Academic journal article Science Scope

Are We Looking at the Same Sun? Exploring the Seasons Using Data Analysis

Academic journal article Science Scope

Are We Looking at the Same Sun? Exploring the Seasons Using Data Analysis

Article excerpt

The seasons are often modeled for students using two spherical objects, one representing the Sun and one representing the Earth. Solely using this model, however, neglects a critical aspect of learning--how students actually see the world. This lesson challenges students to explore seasonal variations as they create and analyze sunrise/sunset graphs for different locations around the world. In the process, students gain an empirical understanding of how and why daylight hours change throughout the year at different locations and the impact that the number of daylight hours has on the seasons.

The featured investigation provides a meaningful inquiry experience for students that incorporates three critical aspects associated with high-quality teaching and learning: effective questioning, data analysis, and performance assessments. Effective questioning, a cornerstone to successful instruction, provides a rich opportunity to engage students in deeper thinking. Further, in our data-driven society, students need to become adept at interpreting and analyzing real-world data associated with major scientific ideas. Finally, providing meaningful student explorations in science is vital, but we also need to assess student achievement relative to the stated goals and objectives during these investigations. The featured investigation illustrates several performance assessments that measure knowledge and understanding related to the causes of seasonal variations and what the variations look like at different points around the globe.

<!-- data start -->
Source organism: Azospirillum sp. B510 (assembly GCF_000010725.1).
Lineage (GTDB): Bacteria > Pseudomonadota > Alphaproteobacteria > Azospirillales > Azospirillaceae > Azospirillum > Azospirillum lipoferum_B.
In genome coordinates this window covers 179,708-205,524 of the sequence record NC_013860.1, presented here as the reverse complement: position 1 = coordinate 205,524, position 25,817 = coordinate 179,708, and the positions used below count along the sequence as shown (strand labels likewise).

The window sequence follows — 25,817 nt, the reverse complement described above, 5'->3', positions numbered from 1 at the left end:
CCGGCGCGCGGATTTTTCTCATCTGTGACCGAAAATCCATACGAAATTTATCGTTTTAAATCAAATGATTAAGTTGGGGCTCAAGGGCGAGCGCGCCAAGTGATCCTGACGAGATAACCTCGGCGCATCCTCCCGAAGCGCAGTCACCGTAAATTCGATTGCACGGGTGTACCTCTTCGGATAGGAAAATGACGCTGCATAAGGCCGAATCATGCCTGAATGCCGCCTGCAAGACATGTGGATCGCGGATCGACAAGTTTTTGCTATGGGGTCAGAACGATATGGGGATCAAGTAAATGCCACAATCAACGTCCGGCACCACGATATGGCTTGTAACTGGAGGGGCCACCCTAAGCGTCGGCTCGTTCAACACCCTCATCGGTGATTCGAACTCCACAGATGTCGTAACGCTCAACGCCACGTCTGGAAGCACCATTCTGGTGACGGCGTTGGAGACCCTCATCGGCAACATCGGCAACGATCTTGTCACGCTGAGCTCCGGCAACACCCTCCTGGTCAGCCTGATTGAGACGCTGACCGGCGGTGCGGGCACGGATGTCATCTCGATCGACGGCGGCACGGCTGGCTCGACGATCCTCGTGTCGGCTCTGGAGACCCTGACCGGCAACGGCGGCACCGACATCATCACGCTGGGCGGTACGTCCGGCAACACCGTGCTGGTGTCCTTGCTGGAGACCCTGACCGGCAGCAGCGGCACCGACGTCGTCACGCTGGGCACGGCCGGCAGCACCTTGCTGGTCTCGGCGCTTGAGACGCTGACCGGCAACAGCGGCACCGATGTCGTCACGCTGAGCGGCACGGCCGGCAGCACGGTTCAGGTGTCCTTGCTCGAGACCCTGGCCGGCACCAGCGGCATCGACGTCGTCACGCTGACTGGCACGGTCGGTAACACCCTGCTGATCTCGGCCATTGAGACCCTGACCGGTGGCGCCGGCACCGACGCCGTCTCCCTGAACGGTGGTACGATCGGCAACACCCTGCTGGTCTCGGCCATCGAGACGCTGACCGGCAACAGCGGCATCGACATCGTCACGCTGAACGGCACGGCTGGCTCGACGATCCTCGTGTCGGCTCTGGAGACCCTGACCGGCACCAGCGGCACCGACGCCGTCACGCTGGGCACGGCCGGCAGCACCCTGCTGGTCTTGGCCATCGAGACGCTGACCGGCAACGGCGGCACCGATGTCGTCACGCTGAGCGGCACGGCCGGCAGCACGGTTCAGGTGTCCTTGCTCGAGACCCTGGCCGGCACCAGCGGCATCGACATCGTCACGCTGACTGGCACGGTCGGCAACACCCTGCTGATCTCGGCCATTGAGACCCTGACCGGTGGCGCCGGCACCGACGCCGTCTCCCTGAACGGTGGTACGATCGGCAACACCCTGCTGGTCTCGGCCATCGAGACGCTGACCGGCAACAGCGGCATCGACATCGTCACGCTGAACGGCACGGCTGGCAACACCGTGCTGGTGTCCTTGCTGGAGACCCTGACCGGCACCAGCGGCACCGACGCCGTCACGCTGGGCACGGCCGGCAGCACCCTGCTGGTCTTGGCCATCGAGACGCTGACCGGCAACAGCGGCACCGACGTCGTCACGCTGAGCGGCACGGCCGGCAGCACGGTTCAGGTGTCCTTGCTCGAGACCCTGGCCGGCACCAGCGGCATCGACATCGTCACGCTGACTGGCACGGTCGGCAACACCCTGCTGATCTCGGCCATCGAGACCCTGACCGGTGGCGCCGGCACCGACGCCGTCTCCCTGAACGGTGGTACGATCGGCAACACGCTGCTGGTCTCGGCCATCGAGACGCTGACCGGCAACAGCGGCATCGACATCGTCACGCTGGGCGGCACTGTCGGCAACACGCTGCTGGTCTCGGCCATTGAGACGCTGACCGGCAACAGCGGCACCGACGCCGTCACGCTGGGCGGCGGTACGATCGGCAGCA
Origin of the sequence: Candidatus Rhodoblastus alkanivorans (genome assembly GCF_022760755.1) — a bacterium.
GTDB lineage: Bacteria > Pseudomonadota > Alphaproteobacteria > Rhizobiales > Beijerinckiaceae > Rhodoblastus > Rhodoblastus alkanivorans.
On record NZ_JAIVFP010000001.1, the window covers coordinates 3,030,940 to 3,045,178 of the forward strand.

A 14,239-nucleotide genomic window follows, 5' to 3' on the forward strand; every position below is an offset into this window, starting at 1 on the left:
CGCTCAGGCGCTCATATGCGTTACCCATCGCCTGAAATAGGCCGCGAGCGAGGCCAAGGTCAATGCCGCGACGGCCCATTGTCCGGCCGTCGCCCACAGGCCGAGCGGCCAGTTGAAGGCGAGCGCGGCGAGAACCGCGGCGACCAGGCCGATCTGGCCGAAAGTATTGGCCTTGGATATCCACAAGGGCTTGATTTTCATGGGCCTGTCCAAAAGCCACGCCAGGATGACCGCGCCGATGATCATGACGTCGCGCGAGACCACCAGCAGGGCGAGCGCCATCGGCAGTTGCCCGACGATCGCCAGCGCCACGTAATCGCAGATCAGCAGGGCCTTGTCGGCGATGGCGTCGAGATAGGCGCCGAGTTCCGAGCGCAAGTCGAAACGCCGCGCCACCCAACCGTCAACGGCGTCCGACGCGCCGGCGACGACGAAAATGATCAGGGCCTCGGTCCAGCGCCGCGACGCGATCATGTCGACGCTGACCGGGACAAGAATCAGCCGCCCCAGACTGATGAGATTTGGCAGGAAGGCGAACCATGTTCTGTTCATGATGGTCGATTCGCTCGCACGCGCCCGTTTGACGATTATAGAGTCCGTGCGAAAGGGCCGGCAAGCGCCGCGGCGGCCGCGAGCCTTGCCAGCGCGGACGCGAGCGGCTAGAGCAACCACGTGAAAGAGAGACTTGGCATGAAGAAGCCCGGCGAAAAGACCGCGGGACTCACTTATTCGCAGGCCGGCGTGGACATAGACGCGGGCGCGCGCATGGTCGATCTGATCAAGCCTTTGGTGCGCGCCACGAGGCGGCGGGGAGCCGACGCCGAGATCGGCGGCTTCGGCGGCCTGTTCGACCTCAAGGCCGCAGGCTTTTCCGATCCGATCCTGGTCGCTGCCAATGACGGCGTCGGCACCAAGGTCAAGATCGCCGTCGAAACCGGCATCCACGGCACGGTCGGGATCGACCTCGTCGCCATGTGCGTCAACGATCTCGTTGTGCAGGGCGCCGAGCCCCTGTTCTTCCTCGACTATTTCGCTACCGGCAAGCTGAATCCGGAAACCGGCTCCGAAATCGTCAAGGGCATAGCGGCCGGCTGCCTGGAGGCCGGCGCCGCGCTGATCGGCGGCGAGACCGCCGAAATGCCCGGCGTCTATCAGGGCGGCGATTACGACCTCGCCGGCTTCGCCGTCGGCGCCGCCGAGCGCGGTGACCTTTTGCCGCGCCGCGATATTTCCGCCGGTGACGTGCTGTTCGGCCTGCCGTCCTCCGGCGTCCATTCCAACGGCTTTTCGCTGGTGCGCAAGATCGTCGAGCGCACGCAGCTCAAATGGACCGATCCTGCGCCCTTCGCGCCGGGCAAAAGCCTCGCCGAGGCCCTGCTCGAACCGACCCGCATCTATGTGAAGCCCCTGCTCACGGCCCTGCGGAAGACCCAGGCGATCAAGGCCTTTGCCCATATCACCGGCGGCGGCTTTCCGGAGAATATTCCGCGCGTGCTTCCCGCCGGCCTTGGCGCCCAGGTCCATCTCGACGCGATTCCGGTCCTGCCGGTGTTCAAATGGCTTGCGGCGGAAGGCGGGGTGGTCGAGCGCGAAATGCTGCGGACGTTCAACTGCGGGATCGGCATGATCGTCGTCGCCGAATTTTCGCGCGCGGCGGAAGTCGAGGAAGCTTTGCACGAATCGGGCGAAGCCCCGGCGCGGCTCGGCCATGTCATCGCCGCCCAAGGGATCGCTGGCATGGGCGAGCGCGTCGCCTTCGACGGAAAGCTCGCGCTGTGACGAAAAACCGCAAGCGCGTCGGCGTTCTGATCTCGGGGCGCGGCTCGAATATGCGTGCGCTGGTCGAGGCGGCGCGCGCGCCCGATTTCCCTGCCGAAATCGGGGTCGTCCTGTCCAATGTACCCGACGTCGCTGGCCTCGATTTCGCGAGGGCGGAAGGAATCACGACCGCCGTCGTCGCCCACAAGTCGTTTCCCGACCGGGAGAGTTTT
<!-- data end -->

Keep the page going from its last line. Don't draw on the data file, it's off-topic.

Although there are numerous inquiry instructional models available, the lesson featured here uses the 4E x 2 instructional model (Marshall, Horton, and Edmondson 2007; Marshall, Horton, and Smart 2009), which integrates three major learning constructs in an effort to foster deeper conceptual understanding. Specifically, the 4Es are Engage, Explore, Explain, and Extend, and the "x 2" is formative assessment and reflective practice during each E. The core of this or any effective inquiry model is based on the premise that solid inquiry instruction necessitates that students are provided an opportunity to explore major ideas before an explanation from students or teacher occurs. This premise is at the heart of what is often referred to as guided inquiry instruction, which is distinctly different from prescriptive or directed inquiry instruction, where the teacher tells and then students confirm what they were told.

This lesson takes approximately three class periods and is based on the National Science Education Standards (NRC 1996)--specifically, Earth and Space Science: Structure of the Earth System and Earth in the Solar System--and ESS1.B: Earth and the Solar System from A Framework for K-12 Science Education: Practices, crosscutting concepts, and core ideas, which seeks to answer the question, "What are the predictable patterns caused by Earth's movemenent in the solar system (NRC 2012, p. 175). Further, this lesson provides a solid interdisciplinary tie with mathematics where students analyze data and graphs and search for regularities or trends (CCSSO and NGA 2010).

The lesson's essential questions are as follows: How does the amount of sunlight differ in various locations around the world on the same day? Why does this occur?

Engage

Start the lesson by asking students a series of questions that probe for understanding and misconceptions relative to day/night and seasonal variations as we perceive them: "What changes do you observe outside as the year progresses? Are these changes the same everywhere around the world? Why or why not? What causes these changes?" Challenge students to support claims using evidence.

We recommend answering the first question as a class, with the other questions answered individually by students in their science notebooks. During this instructional stage, it is important to listen and probe student thinking but not critique answers or directly explain scientific phenomena. …

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